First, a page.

As consumers continue to suffer, luxury retail has taken a major hit. Is this just a temporary problem for high-end goods, or is our new frugality a long-term trend that spells doom for the days of conspicuous bling?

Forever changed?
Several family members of mine survived the Great Depression, and the experience forever altered their attitudes toward money. Willful waste was alien to them. They saved and reused whatever they could, and kept a cash stash close at hand, just in case. The hard lessons of the Depression may have created an entire generation that never took anything for granted. To name just one example, our Depression-era forebears would likely never have paid top dollar to buy bottled water when they could simply get it from the tap.

But a housing bubble, cheap credit, and artificially inflated stock prices all lent consumers a devil-may-care attitude, and encouraged the notion that everyone could live the American Dream, whether they could actually afford it or not. And along the way, that dream got seriously supersized.

Forget a modest home, a decent car, and enough income to afford occasional luxuries. Consumers began to feel entitled to huge McMansions, vast gas-guzzling SUVs, bling from Tiffany, apparel from Nordstrom (NYSE:JWN), high-priced yoga togs from lululemon athletica (NASDAQ:LULU), and a latte a day from Starbucks (NASDAQ:SBUX).

Not any more. We're now feeling the pain of plunging home prices, lost jobs, reduced credit lines, and decimated 401(k)s -- and this swift, shocking reality check may be spawning a large-scale cultural shift.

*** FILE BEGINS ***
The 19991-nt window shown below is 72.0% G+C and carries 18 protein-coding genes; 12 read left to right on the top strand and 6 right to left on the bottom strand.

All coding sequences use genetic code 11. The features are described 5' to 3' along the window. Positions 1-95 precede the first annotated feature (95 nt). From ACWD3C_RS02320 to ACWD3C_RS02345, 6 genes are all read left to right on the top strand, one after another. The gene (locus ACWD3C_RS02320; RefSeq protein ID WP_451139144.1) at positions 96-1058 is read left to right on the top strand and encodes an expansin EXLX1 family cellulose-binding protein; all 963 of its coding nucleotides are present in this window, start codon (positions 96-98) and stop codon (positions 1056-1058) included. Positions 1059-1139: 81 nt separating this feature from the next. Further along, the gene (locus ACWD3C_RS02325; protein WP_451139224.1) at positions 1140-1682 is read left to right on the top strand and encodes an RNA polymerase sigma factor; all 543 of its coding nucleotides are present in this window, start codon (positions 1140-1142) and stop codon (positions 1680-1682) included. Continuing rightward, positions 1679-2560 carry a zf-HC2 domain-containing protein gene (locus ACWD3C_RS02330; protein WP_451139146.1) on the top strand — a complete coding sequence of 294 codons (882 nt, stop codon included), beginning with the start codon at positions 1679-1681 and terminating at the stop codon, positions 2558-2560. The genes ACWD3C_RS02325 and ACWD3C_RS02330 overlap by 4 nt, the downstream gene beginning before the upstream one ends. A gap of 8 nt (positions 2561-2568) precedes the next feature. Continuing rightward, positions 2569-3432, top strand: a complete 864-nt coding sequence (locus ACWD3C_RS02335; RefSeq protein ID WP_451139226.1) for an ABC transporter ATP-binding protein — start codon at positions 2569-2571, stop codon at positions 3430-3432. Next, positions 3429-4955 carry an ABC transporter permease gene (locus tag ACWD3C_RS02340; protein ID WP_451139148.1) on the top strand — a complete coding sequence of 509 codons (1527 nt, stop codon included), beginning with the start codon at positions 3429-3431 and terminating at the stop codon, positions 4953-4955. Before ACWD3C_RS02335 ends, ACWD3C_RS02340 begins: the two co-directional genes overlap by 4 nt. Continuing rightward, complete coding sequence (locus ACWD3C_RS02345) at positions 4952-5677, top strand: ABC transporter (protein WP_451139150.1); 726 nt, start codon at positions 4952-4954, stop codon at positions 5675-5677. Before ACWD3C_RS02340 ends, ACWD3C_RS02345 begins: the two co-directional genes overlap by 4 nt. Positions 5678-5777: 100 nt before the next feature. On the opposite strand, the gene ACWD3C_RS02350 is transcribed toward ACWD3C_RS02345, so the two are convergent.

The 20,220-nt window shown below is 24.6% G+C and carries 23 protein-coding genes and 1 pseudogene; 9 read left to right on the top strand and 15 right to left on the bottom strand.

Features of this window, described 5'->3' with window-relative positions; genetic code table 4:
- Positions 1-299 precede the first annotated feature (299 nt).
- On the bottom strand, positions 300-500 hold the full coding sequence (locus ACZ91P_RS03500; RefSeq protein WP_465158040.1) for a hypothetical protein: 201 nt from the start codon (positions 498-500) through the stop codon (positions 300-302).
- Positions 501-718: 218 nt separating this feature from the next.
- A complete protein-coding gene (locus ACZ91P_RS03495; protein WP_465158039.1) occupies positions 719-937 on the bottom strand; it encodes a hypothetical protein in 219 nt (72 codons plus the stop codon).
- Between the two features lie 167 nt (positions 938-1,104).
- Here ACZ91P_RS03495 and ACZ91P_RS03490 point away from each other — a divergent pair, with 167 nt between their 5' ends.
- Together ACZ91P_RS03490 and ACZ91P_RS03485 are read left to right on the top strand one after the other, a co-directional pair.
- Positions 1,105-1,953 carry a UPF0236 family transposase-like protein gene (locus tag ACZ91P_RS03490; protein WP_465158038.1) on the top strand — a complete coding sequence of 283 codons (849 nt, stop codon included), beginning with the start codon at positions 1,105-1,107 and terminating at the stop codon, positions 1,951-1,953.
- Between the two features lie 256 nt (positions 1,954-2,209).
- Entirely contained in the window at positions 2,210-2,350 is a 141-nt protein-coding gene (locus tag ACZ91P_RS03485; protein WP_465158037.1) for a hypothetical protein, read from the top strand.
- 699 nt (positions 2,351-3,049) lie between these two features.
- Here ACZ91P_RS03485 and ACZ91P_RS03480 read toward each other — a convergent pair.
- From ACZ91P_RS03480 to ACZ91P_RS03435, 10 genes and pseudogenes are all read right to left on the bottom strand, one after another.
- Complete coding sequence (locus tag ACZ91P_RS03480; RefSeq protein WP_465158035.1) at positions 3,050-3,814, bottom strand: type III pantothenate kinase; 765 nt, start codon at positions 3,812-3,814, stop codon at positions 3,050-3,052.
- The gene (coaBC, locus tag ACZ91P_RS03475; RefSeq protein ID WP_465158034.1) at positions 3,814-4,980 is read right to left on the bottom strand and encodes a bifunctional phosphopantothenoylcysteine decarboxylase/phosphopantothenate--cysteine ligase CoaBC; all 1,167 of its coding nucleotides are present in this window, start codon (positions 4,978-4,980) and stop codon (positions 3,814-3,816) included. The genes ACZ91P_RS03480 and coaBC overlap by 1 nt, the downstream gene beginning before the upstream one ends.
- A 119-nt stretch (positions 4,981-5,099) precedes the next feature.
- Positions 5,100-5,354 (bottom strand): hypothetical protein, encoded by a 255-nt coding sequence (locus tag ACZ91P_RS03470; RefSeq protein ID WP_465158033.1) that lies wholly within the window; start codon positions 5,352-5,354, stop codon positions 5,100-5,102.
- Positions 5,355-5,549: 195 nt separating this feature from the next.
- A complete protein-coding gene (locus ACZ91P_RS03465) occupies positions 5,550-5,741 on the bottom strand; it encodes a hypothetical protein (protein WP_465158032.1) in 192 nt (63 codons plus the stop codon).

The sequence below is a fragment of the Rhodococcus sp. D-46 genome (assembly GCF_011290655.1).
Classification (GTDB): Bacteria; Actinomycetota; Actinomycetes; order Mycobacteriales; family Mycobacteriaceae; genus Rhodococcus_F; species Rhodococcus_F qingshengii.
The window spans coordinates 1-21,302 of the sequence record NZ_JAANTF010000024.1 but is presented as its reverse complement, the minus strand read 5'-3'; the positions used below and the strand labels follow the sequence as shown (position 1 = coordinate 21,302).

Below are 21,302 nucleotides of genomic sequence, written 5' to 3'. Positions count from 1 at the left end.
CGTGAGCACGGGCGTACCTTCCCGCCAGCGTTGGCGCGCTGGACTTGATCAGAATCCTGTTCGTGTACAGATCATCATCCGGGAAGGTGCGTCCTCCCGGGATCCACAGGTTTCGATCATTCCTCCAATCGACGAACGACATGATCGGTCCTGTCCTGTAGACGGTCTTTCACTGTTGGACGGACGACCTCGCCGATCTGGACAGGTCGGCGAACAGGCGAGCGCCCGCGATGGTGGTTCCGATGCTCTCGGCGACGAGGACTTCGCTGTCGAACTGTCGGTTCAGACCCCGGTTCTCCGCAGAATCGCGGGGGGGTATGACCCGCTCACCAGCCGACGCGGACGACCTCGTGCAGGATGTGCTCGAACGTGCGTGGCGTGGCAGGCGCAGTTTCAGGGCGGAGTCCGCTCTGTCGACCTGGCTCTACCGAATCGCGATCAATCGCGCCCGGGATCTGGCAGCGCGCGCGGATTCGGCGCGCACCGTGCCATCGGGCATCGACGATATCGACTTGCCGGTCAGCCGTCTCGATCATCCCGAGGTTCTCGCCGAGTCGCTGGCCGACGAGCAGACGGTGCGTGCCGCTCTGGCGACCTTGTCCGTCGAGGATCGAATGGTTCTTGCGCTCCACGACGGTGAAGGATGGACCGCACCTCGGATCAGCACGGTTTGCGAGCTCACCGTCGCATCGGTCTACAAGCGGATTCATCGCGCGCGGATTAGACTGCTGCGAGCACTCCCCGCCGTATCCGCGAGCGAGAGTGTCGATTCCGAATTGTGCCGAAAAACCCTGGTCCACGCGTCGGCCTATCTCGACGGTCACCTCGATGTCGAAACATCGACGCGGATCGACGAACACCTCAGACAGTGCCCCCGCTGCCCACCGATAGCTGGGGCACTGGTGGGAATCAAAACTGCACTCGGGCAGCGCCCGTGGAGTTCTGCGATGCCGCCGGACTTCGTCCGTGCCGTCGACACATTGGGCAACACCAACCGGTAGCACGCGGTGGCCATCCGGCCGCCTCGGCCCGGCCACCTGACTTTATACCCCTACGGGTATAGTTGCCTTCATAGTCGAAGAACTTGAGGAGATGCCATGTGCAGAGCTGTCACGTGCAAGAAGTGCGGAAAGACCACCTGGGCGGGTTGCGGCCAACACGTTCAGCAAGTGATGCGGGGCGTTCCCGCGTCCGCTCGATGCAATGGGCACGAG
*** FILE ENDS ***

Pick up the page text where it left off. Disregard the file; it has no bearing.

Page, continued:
The rumor mill suggests that even wealthier folks aren't really spending much. And if they do buy something pricey, they want a brown paper bag. That's right: It now looks downright tacky to spend on luxury when so many people are suffering. In such an environment, formerly prized brands may now carry guilt by association with the era of conspicuous consumption.

Is luxury out of style forever?
Wal-Mart Stores (NYSE:WMT) recently vowed to keep customers even when the recession ends. Its determination highlights the growing theory that shoppers may not return to their freewheeling ways -- at least, not anytime soon. After such a distasteful binge of living large, it's probably good for us to regain perspective on the things that really matter in life. For investors, however, the experience may not be quite so positive.

Many higher-end brands, such as Williams-Sonoma (NYSE:WSM), could have their growth prospects crippled by a greater move toward penny-pinching. But others should admittedly do fine; Coach (NYSE:COH) has a solid brand and a reputation for quality, and may remain on customers' radar as a luxury label that also offers good, durable value in exchange for its lofty price tags.

Investors should think hard about the long-term future of consumer psychology, and adjust their portfolios accordingly. What do you think? Are consumers forever changed, or will they go back to their free-spending ways once the economy starts looking sunnier? Are some luxury companies simply doomed? Leave your comments below.  

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Alyce Lomax owns shares of Starbucks. The Fool has a disclosure policy.